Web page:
Controlling Your Own Narrative
Do you feel you are controlling your own narrative? Do you have a front seat to your own life?
We’re all dictated by the narrative in our heads, but you may not realize the influences that shape your story. Not only does your narrative shape who you are–character development, if you will–but it often shapes the course of your life, as well.
Maybe your narrative is an ongoing stream of self-talk, but during times of stress, you recognize the narrative shifts. The cadence of your inner-voice changes, the critical sounds screeching through your subconscious. Or maybe you have a positive inner voice, helping to guide you along with compassion.
Regardless, it’s crucial to be aware of what your narrative is saying. Is it serving you for your highest good, or is it overly critical, limiting you from becoming the best version of yourself?
How can you control your own narrative? We’ll explore that in this post.
Recognize the Narrative That Doesn’t Serve You
It’d be nice to say that we’re the authors of our own stories. While we are the driver of our own lives, there are often others that can influence creating our narrative. Parents, family, friends, the media we consume, experiences, society; it all plays a role. With the myriad of supportive characters helping us along, our narratives can shift. However, if we let them influence us too much, we’re giving them the keys to our most precious asset. Ourself.
Our minds are powerful tools. As we grow, our experiences help mold and shape our personalities. If we’re constantly consuming negative content, including gossip and emotion-driven media, the negative mindset can affect our daily life.
Do you ever wonder why you’re able to recall, in detail, the horrible things that have happened to you, but you can only remember the feelings of the good things? Our brains evolved to support a negativity bias. So, while it’s in your nature to remember the bad, and act accordingly, don’t forget to check in with yourself. Maybe the thing controlling your narrative isn’t as dangerous as you remember.
Be Aware of Your Inner Voice Monologue
Many of us wonder about our inner monologue. It’s the voice in our heads that narrates everything we do, see, and say. If it’s positive, then it helps us feel more confident about ourselves and promotes creative thinking. When it’s negative, it’s harmful to our well-being and leads to anxiety or depression.
The best way to control your own narrative is by paying attention to what your inner monologue says about things that happen in your life. It is also important to acknowledge how those events are interpreted. Consider if you believe those interpretations are accurate or whether you want to change them.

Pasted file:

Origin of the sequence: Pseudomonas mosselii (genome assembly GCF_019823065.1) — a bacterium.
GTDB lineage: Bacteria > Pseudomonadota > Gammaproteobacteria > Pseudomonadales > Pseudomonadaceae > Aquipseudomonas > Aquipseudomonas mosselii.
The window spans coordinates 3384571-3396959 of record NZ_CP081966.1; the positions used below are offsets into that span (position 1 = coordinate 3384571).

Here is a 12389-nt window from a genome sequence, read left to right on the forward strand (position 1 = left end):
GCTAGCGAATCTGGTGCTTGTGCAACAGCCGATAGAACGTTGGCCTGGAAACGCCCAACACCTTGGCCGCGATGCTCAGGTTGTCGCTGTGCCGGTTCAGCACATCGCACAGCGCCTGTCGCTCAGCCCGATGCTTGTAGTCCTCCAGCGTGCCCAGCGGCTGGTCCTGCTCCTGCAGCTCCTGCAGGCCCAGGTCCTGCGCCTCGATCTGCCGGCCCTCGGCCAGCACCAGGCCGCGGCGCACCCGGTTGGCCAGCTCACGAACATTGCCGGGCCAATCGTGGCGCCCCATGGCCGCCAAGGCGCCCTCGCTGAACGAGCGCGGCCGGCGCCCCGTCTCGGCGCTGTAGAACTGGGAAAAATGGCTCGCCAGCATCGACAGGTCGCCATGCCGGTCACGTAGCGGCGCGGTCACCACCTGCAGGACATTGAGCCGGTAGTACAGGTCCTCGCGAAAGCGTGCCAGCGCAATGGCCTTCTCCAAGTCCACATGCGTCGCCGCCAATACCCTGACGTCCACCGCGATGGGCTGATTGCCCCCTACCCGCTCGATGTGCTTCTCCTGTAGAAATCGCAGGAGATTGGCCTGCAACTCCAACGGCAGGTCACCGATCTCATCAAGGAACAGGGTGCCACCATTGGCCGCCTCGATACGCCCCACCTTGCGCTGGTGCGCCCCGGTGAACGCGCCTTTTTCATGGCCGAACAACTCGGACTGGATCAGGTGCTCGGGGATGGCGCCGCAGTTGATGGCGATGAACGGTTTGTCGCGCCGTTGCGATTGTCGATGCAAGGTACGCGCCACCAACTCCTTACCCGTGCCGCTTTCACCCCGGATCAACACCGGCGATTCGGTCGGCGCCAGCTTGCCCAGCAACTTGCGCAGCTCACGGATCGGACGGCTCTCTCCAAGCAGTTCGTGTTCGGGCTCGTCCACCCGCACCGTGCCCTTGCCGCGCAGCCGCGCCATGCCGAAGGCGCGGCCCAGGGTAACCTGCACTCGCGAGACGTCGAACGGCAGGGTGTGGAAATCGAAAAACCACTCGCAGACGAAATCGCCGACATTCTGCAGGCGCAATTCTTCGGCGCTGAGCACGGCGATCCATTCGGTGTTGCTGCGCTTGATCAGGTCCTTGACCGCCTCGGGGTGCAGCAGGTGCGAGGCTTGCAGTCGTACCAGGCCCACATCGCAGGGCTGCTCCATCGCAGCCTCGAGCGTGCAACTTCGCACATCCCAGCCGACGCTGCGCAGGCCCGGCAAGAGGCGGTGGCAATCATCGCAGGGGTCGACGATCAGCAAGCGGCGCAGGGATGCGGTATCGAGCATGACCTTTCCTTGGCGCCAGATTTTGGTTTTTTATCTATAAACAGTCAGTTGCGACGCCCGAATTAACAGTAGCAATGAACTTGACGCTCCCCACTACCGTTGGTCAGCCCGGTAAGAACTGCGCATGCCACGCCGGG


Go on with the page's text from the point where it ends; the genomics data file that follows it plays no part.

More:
Another way to control your narrative is by writing down the story that you tell yourself and then rewriting it. This can be as simple as making a list of events in chronological order, or it can be more complex—like writing about your life and experiences. You don’t have to publish stories to rewrite your narrative. Sometimes writing it down can help you look at situations and life events from a wider perspective.
Realize You Can Change the Narrative
Narratives can be fluid. As we experience new directions in our lives, our focus shifts. We can change how we view life, including what happened in the past, and rewrite how we want our life to look in the future. We don’t have to let our past define us or rewrite our future.
Reshaping your beliefs and inner dialogue starts by changing your thoughts. For example, studies show that women are less likely to apply for jobs if they don’t meet all the criteria, while their male counterparts will apply anyway, knowing their experience can trump the qualifications. Therefore, you can change your thoughts by altering your actions. Narrow the playing field by readjusting your narrative.
Embrace Your Mistakes as Learning Experiences
Do the best you can until you know better. Then when you know better, do better. – Maya Angelou
Mistakes are supposed to happen. We are all human at the end of the day. We can be critical of ourselves because we’re hard-wired to remember and be aware of negative events in order to keep us safe. But we no longer exist in caves, and some of the evolutionary advancements no longer serve us.
But it doesn’t have to be that way. You are allowed to make mistakes, especially if you learn and grow from them.
You’re allowed to evaluate your story and adjust.